Saturday night, we took Nathan over to our friends Lisa and Branan’s house for the annual Nathan-Cooper Gift Exchange. I love this tradition of our boys trading gifts. I also love making them hug and kiss each other before they’re older and yelling, “OMG THAT IS SO WEIRD! CAN I PLEASE GET BACK TO STUDYING FOR THE LSAT? SOME OF US HAVE PRIORITIES!”
After we had wine and cheesecake, Lisa remarked that snow had started falling and so we bundled Nathan and Cooper and freed them onto the street. They spent a couple of minutes wobbling and running. Nathan was clearly stunned that he was let out on the street without my yelling, “Nathan! Come here! Come here! COME HERE!!!!”
I love snow in its early stages, especially when it’s the first time I hear someone whisper in amazement, “Look, it’s snowing!” I love it when it’s soft and doesn’t feel like you’re walking on crushed aspirin.
My love for snow was not so much the next day when we had to drive back to Lisa and Branan’s to retrieve my purse. I guess I could have left it there, credit card, driver’s license and all because really, with my credit rating, you’re lucky to get a reasonable low-interest loan on a Sea Doo.
We were about three blocks away from their house when we saw three stalled buses on the street. The road we were going to turn onto was completely iced over, so I got out of the car and make the trek on foot, passing cars pulled over to the side. I found that trying not to fall and crack a tooth is a great workout, especially since I was taking short geisha steps while slumped over, arms extended for balance. Nothing says sexy times like showing off some fine geriatric moves.
By the time I got back to the car, two of the buses were on the street, side by side, effectively blocking off the only safe way home. Mike asked the driver if he could just drive around the bus and the guy yelled back that unless Mike “crapped some chains” he would just have to wait. He directed us down a hill to which Mike said there was no way we would make it down there, but the bus driver blared that we were impeding him so instead of fighting with the guy, we drove down the hill and turned onto a side street. AN ICY SIDE STREET OF DEATH.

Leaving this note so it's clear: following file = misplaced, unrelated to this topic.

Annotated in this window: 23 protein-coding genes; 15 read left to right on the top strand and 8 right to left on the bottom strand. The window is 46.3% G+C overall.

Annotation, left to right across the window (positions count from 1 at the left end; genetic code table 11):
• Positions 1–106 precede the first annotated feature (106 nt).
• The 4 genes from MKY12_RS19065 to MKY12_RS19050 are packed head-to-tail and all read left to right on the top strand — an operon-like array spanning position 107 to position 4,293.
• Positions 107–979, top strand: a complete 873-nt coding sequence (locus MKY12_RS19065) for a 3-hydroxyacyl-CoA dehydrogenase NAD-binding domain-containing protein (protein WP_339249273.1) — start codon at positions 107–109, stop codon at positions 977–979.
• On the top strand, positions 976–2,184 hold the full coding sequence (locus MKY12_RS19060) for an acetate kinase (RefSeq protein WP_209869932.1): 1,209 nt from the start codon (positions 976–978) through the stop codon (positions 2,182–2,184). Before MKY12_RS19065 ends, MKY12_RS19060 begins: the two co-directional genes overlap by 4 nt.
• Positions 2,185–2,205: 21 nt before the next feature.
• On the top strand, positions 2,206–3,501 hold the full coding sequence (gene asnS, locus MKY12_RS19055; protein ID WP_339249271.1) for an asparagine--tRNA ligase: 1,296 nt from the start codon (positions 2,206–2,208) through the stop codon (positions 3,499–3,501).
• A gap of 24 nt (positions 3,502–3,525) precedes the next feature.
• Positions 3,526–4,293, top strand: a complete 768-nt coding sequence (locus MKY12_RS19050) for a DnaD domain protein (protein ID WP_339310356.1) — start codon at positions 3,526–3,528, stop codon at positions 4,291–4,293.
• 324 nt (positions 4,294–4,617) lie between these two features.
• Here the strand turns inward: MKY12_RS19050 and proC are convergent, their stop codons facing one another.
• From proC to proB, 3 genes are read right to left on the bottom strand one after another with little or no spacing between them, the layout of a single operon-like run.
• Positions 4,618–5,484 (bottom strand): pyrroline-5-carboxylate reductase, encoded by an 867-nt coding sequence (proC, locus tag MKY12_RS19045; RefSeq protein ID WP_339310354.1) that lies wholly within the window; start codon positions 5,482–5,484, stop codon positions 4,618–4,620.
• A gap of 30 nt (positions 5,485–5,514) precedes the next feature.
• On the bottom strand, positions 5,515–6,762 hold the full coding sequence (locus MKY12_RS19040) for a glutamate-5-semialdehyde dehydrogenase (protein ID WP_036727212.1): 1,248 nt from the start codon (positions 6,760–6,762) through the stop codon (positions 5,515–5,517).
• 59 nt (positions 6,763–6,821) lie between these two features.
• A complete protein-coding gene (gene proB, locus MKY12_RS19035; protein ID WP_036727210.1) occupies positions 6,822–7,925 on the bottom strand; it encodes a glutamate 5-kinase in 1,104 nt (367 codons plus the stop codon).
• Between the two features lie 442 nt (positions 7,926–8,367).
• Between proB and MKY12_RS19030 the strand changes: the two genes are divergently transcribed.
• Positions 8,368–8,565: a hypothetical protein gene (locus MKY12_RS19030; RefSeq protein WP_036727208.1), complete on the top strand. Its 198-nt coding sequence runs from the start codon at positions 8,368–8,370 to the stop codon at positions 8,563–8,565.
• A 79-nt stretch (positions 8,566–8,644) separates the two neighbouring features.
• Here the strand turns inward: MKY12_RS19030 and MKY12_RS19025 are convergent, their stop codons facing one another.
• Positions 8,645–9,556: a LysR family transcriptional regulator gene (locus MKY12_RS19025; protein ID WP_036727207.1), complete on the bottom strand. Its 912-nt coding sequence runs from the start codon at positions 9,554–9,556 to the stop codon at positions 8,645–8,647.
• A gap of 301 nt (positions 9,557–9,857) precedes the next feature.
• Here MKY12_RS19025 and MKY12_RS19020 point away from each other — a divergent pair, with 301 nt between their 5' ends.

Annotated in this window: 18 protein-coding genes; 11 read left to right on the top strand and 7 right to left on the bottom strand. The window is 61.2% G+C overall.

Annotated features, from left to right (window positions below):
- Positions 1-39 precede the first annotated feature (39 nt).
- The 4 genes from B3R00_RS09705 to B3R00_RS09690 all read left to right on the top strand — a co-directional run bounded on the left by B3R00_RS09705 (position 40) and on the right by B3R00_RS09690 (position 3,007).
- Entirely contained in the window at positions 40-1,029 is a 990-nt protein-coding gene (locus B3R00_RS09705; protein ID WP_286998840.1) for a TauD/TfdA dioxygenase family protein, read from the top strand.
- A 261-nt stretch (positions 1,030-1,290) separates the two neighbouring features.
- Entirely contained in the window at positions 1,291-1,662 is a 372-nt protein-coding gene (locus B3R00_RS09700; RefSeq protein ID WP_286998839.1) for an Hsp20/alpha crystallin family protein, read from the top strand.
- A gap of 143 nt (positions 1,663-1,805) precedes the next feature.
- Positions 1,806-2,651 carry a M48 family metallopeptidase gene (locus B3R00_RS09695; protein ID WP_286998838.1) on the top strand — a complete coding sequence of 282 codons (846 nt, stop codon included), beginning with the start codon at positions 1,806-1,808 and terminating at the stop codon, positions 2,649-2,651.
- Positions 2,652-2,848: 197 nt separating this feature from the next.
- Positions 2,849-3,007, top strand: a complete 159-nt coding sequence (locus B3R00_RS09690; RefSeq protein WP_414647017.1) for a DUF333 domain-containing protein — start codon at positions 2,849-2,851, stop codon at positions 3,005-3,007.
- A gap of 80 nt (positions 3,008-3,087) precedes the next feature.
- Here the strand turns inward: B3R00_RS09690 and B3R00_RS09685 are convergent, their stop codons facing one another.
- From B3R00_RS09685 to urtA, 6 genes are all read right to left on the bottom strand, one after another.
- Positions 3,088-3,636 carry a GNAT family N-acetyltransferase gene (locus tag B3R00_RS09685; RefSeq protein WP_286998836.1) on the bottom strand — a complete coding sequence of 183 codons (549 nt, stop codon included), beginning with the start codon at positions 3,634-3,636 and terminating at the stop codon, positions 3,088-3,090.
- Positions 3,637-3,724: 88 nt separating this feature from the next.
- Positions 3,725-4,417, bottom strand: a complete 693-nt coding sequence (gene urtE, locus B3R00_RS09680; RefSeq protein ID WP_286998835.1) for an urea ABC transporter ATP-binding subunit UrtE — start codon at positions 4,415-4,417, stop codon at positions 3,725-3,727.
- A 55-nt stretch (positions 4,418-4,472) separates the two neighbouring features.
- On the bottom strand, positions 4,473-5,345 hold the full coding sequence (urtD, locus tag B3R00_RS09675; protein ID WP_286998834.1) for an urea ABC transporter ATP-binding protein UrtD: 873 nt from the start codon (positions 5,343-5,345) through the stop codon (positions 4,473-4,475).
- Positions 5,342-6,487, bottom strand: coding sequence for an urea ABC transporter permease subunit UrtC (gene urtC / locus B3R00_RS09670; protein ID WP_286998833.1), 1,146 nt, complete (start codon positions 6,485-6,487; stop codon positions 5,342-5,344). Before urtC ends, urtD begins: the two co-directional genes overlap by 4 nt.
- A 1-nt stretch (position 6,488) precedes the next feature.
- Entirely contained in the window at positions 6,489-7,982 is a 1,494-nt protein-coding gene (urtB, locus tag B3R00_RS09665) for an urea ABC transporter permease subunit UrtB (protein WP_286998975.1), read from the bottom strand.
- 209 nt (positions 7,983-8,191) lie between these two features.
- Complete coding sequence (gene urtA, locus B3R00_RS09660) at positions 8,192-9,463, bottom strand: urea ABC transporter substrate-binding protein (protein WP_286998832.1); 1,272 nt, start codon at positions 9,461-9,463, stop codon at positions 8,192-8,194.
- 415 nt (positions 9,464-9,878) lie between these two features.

Mike revved the engine to try and mount a hill, but there was no traction. The wheels kept spinning the smell of rubber filled our noses. Then we were sliding. We slid for a few feet and then stopped within a foot of another car. There were parked cars on both sides of us and I kept thinking, “Please. The last thing we need is to buy this Honda Civic’s owner a new door.”
Mike maneuvered the car around and we attempted another side street. No luck. The tires spun, our engine squealed. We couldn’t drive up so we turned around and headed out where we came. Our only choice was to wait until the buses moved and we could head home.
I was so proud of Mike for handling the road conditions without any panic. I would be so screwed since I’s likely be driving my no-wheel drive car, effectively smashed up like these Portland drivers:
How do you handle driving in the snow? Do you panic like I do or are you in control? I bet you totally know what you’re doing behind the wheel. I’d be in your passenger seat anytime.